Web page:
Make do and mend? Sweden wants to give you money back for fixing things

Story highlights

  • Sweden plans to cut value added tax on repairs from 25% to 12%
  • Measures could provide labor opportunities for refugees, says minister

(CNN)What's cheaper: repairing your shoes or buying new ones?

With the cost of hand labor versus mass-produced fashion, often it's the latter.
    Sweden is hoping to change this with plans to grant tax breaks for repairs to footwear, clothes, leather goods, household textiles and bicycles -- giving people a financial incentive to make do and mend.
    The value added tax (VAT) on getting these items fixed will be slashed from 25% to 12%, according to the plan, which was presented Tuesday to the Parliament in the government's new budget.

    Economic incentive

    A second proposal will allow Swedes to claim back from their income tax up to half of the labor costs of fixing home appliances -- such as washing machines, fridges and stoves.
    It won't come cheap, with the government estimating the plans will cost them $86.4 million (SEK 740m) in tax revenue.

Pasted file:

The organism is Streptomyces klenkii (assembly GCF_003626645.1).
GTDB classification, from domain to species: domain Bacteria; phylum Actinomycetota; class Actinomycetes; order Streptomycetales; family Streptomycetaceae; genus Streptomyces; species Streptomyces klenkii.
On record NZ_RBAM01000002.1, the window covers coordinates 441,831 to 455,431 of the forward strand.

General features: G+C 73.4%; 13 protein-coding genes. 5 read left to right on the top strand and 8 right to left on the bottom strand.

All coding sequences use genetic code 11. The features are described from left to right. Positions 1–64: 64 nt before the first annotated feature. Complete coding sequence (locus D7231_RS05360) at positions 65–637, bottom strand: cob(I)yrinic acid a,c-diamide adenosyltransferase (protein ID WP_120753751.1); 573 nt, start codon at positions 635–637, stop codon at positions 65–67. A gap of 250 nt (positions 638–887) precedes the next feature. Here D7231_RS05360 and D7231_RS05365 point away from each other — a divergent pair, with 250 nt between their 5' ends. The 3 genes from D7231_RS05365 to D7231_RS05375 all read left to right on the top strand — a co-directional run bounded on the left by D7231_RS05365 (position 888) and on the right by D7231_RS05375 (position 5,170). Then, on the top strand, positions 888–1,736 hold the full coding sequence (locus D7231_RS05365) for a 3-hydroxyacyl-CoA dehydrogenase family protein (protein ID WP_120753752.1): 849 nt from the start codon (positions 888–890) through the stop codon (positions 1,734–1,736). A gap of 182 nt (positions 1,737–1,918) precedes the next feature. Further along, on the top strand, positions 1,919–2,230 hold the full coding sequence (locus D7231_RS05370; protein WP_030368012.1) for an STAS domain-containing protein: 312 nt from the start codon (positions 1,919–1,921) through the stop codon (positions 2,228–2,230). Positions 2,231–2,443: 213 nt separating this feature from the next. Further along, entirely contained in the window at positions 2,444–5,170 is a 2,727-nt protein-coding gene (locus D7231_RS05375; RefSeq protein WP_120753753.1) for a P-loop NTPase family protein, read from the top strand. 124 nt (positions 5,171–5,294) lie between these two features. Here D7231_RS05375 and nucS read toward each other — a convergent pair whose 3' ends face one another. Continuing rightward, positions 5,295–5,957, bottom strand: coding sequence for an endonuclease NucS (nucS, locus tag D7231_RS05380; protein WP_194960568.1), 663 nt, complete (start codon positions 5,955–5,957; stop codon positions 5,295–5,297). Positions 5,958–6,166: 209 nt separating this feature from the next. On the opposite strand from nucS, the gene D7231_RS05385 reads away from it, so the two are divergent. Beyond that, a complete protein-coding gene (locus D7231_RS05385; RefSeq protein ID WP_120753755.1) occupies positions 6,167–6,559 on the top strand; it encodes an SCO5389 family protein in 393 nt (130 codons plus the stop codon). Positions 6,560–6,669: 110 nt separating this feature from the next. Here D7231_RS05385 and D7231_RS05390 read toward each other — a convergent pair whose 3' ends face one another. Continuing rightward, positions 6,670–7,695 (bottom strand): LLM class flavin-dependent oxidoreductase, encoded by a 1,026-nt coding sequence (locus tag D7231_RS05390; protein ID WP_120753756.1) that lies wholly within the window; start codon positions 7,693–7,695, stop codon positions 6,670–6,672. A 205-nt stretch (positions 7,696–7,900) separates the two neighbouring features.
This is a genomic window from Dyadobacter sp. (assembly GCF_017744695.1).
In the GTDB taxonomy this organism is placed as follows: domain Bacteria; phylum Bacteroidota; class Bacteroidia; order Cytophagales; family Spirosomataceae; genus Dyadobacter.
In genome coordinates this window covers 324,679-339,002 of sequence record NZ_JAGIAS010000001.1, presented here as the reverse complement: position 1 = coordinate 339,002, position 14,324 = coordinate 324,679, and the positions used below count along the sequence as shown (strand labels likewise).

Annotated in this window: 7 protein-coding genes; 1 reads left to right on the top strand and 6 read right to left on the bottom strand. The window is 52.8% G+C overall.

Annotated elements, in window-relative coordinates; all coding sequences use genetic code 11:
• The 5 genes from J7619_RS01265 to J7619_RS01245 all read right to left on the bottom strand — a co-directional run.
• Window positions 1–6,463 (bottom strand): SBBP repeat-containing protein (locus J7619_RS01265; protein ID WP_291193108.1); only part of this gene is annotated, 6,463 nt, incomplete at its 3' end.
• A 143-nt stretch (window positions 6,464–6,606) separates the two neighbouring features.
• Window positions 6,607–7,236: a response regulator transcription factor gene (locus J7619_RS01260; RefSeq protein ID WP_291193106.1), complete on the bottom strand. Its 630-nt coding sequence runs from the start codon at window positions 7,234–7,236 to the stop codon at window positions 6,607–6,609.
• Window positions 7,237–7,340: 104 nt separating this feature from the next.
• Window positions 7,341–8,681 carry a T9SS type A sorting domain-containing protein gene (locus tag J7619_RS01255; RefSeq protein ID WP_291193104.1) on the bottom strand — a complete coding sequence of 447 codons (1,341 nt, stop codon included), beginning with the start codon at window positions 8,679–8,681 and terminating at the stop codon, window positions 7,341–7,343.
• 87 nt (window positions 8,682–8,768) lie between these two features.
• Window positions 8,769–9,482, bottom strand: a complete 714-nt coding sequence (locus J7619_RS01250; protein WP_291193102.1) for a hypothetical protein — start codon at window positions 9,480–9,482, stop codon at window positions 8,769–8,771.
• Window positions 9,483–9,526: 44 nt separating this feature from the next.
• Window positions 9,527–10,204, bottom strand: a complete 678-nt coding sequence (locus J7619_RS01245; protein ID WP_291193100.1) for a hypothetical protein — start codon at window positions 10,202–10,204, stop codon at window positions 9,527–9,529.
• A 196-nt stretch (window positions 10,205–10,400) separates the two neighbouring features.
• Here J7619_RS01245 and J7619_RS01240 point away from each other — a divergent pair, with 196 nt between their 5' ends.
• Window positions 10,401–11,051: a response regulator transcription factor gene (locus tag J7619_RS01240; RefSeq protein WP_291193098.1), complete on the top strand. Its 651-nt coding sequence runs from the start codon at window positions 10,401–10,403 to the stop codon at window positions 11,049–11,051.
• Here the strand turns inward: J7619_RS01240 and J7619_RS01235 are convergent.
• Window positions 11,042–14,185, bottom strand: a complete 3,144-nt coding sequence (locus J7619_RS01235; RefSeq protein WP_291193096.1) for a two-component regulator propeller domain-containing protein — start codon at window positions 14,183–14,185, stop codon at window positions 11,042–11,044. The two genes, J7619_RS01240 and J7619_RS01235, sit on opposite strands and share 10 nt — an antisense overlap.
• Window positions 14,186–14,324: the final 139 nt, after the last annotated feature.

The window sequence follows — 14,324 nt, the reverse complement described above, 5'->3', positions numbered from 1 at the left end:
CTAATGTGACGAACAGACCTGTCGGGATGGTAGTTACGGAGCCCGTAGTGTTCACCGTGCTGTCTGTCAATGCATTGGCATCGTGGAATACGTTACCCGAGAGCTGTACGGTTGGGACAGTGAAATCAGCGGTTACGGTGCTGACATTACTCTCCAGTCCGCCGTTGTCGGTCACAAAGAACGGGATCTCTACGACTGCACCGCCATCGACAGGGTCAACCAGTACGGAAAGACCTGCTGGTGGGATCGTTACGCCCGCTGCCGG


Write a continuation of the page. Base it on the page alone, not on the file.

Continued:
The minister for financial markets and consumer affairs, Per Bolund, says the measures meet a growing desire in Swedish society to consume more sustainably, as well as a broader government strategy to reduce the carbon emissions from consumerism.
    "It's obvious that consumers want to make a difference," he told CNN. "Sales of organic food increase around 40% each year, and also of fair trade products. What they say to us is that they find it difficult -- they'd like to have an economic incentive."

    Cost of consumption

    Sweden is considered a world leader in tackling climate change, with renewable energy policies that have reduced its greenhouse gas emissions by 23% since 1990.
    However, when taking into account the consumption of imported goods, the country's overall carbon footprint is 17% bigger than the government projects, according to the charity WWF.
    It's a problem that Bolund acknowledges. In 2015, the government recovered more than